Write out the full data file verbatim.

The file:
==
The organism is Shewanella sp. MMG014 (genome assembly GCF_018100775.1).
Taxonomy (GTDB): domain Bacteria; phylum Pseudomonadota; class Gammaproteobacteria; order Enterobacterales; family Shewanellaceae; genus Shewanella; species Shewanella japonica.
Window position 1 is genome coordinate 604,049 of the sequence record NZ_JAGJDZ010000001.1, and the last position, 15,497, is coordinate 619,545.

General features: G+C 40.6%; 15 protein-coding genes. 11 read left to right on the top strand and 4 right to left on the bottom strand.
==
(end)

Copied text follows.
The organism is Shewanella sp. MMG014 (genome assembly GCF_018100775.1).
Taxonomy (GTDB): domain Bacteria; phylum Pseudomonadota; class Gammaproteobacteria; order Enterobacterales; family Shewanellaceae; genus Shewanella; species Shewanella japonica.
Window position 1 is genome coordinate 604,049 of the sequence record NZ_JAGJDZ010000001.1, and the last position, 15,497, is coordinate 619,545.

General features: G+C 40.6%; 15 protein-coding genes. 11 read left to right on the top strand and 4 right to left on the bottom strand.